It therefore seemed strange to a lot of people that one of the major complaints from tech entrepreneurs in Montreal was that they often had a hard time securing funding. But in recent years, both federal and municipal governments have been working on plans to heighten Montreal’s reputation as a city where tech know-how is valued, which led to the announcement last June of Capital Intelligent Mtl – a $100-million fund to promote Montreal’s Smart City Action Plan, in partnership with 23 venture capital firms and financial institutions. Looking to emulate other cities like Amsterdam or Barcelona – where innovative solutions are being devised to improve the efficiency of city services – the fund promises to fuel some of Montreal’s most creative startups.
Add to this the fact that Montreal was chosen by the New York-based Intelligent Community Forum (ICF) as 2016’s Intelligent Community of the Year – only the fourth time a Canadian city has won the award since its inception in 1999 – and it’s clear that Montreal is positioning itself to be one of Canada’s top tech cities. As ICF co-founder Lou Zacharilla said, “Our jury believed that Montreal played the innovation game at the highest possible level.”
Of course, you might want to brush up on your French before booking your ticket.
Vancouver: Trouble in Paradise
A lot of people believe that Vancouver is destined to be a major player in the tech industry. Allegedly 40 percent of downtown Vancouver real estate houses startups. But it’s starting to look like serious provincial mismanagement might be stalling the city’s success.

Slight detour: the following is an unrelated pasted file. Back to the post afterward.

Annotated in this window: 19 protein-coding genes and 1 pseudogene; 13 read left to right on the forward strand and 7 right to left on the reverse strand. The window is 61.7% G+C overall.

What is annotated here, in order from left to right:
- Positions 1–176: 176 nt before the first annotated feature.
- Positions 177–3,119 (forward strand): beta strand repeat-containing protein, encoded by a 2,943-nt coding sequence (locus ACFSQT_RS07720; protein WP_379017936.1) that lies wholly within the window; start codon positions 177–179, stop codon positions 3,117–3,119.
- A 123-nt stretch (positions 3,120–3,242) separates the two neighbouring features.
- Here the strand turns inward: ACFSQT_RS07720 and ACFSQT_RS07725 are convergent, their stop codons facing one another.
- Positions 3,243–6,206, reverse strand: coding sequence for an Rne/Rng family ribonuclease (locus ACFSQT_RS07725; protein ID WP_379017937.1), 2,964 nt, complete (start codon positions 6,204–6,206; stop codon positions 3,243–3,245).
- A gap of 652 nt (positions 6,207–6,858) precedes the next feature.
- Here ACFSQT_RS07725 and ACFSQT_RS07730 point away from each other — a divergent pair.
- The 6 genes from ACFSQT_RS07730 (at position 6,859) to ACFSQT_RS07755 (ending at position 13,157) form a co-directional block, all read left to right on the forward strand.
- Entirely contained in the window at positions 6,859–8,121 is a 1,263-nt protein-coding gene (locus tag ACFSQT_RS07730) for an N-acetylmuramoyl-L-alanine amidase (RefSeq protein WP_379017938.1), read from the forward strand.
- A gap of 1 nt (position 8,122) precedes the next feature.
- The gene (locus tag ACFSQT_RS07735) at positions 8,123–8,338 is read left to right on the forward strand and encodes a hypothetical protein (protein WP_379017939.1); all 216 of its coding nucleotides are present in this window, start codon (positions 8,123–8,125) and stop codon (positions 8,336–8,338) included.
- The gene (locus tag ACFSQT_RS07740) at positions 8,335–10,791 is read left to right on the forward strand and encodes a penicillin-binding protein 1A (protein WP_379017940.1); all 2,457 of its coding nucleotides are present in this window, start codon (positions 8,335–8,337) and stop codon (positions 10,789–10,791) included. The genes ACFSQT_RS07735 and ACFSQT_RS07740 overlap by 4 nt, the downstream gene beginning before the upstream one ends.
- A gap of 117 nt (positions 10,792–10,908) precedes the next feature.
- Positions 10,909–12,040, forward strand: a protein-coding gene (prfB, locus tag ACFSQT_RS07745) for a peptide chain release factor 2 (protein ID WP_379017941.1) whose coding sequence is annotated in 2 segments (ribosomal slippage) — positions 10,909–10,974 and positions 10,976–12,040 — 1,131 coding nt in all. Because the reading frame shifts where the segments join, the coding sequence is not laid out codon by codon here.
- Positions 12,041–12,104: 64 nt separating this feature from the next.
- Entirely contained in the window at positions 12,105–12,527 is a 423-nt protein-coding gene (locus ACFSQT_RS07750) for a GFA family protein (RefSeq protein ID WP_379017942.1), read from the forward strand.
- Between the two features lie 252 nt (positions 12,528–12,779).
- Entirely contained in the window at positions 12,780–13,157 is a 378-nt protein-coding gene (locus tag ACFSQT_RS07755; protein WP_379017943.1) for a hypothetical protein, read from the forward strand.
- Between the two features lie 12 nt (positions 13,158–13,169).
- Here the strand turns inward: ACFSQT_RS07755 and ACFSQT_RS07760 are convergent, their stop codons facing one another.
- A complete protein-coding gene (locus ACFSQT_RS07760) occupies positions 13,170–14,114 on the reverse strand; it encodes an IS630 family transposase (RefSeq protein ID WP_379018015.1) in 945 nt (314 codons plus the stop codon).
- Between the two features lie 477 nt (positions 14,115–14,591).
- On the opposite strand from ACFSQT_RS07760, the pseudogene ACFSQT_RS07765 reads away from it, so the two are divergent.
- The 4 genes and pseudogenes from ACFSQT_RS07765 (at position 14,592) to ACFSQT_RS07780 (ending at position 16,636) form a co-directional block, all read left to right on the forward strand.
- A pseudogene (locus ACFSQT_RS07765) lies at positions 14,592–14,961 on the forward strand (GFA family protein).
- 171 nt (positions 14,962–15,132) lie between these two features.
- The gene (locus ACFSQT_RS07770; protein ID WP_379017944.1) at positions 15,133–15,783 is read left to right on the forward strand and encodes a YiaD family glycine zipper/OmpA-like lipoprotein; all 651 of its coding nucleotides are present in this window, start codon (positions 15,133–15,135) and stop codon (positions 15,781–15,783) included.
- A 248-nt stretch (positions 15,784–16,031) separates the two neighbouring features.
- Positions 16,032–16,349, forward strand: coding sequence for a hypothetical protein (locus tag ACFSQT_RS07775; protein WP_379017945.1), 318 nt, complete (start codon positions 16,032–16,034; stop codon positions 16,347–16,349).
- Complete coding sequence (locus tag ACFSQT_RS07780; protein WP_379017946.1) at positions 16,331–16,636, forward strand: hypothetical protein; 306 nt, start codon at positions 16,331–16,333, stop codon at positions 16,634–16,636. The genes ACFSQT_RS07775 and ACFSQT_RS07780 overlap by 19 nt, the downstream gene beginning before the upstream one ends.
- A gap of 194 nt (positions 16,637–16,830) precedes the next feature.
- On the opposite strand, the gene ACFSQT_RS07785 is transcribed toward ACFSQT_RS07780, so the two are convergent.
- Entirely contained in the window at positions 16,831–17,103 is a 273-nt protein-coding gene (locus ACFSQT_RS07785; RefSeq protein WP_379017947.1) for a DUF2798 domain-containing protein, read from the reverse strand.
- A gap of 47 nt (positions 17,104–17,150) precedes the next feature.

Perhaps nothing illustrates Vancouver’s problem better than a recent article in the New York Times, concerning talks that have been taking place between the governments of Seattle and Vancouver. These discussions have centered on the possibility of creating a “tech corridor,” which would ease border restrictions and facilitate the movement of “people, ideas and capital” between the two cities. The benefits of such a co-operative approach seem obvious: Microsoft, for instance, sees an expansion in Vancouver as an easy way to access global talent, while for Vancouver it could, with the backing of major American companies, lead to a large-scale expansion of its still relatively small base of tech companies. Unfortunately, two potential deal-breakers have been identified – and they both have to do with Vancouver.
First off, anybody who’s lived there in the past 10 years knows that the price of real estate (whether you’re buying or renting) is completely insane. Even Bloomberg has reported on it, and how it’s forcing millennials to leave a city they love because they can no longer afford to live there, leading to brain drain. And the other problem concerns the discrepancy in wages between the two cities, with Vancouver companies offering much lower salaries than their Seattle counterparts. Not surprisingly, these low wages aren’t helping to keep struggling Vancouver millennials in the city either.
But don’t count Vancouver out just yet. If these problems get addressed sooner rather than later, there’s still a chance we might finally see Vancouver become the tech powerhouse a lot of us believe it can be.
So, non-Torontonians, take heart! With a little help from forward-thinking governments, community-minded investors and, of course, free-spirited entrepreneurs, Canada’s tech sector just might take root in a neighborhood near you.